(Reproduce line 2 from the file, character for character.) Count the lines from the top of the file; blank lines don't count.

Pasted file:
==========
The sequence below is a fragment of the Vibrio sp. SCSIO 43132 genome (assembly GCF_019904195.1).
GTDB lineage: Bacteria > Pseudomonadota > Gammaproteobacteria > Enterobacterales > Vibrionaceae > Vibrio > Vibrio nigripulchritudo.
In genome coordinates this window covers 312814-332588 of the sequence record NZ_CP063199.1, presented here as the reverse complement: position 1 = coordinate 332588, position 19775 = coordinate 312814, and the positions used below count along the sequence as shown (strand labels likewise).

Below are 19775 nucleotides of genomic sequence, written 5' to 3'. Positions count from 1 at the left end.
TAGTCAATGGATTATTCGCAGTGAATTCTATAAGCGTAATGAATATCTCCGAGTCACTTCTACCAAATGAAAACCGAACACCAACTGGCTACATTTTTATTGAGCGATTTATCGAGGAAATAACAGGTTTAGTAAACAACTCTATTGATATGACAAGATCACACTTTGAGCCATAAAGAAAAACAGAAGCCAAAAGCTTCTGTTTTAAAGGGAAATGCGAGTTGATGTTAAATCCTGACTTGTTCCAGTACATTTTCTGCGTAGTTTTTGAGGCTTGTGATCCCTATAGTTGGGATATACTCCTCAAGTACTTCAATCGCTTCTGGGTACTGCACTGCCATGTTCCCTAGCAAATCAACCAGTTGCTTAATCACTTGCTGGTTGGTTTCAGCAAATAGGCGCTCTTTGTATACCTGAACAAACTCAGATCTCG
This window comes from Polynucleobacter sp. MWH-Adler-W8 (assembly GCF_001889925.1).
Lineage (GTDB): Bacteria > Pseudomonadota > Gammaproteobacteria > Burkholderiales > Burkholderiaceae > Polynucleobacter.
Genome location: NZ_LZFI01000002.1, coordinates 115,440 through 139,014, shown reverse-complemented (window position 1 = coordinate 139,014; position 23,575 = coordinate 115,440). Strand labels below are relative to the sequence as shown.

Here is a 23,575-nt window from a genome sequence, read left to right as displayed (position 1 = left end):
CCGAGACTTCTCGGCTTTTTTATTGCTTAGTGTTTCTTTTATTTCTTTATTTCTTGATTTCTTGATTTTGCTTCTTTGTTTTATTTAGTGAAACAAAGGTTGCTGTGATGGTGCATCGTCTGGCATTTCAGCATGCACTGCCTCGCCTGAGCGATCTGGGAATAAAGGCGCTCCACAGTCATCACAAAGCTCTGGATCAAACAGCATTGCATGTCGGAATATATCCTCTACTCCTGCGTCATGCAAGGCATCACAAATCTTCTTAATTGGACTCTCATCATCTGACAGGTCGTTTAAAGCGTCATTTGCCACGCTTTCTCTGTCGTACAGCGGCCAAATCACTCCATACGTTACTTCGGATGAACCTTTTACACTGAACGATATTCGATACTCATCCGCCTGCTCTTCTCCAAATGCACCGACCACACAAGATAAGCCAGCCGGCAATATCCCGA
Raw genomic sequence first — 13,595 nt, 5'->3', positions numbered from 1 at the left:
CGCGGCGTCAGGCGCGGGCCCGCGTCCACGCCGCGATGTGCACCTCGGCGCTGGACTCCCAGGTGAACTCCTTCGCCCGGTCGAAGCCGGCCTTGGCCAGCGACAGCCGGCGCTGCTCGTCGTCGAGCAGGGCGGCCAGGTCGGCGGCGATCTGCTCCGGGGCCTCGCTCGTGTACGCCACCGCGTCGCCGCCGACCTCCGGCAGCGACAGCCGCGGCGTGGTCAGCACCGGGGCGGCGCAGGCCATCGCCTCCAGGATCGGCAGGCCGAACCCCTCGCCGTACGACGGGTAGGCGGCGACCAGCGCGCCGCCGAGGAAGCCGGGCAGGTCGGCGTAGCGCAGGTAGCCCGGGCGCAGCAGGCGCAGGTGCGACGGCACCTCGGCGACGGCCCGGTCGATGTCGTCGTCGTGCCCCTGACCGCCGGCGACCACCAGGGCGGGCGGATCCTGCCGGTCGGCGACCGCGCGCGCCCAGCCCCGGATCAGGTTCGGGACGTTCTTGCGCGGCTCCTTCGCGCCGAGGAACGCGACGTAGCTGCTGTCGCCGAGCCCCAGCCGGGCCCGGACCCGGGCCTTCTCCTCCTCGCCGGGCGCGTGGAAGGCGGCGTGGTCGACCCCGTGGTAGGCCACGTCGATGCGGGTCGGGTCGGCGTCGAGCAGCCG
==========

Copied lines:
GTDB lineage: Bacteria > Pseudomonadota > Gammaproteobacteria > Enterobacterales > Vibrionaceae > Vibrio > Vibrio nigripulchritudo.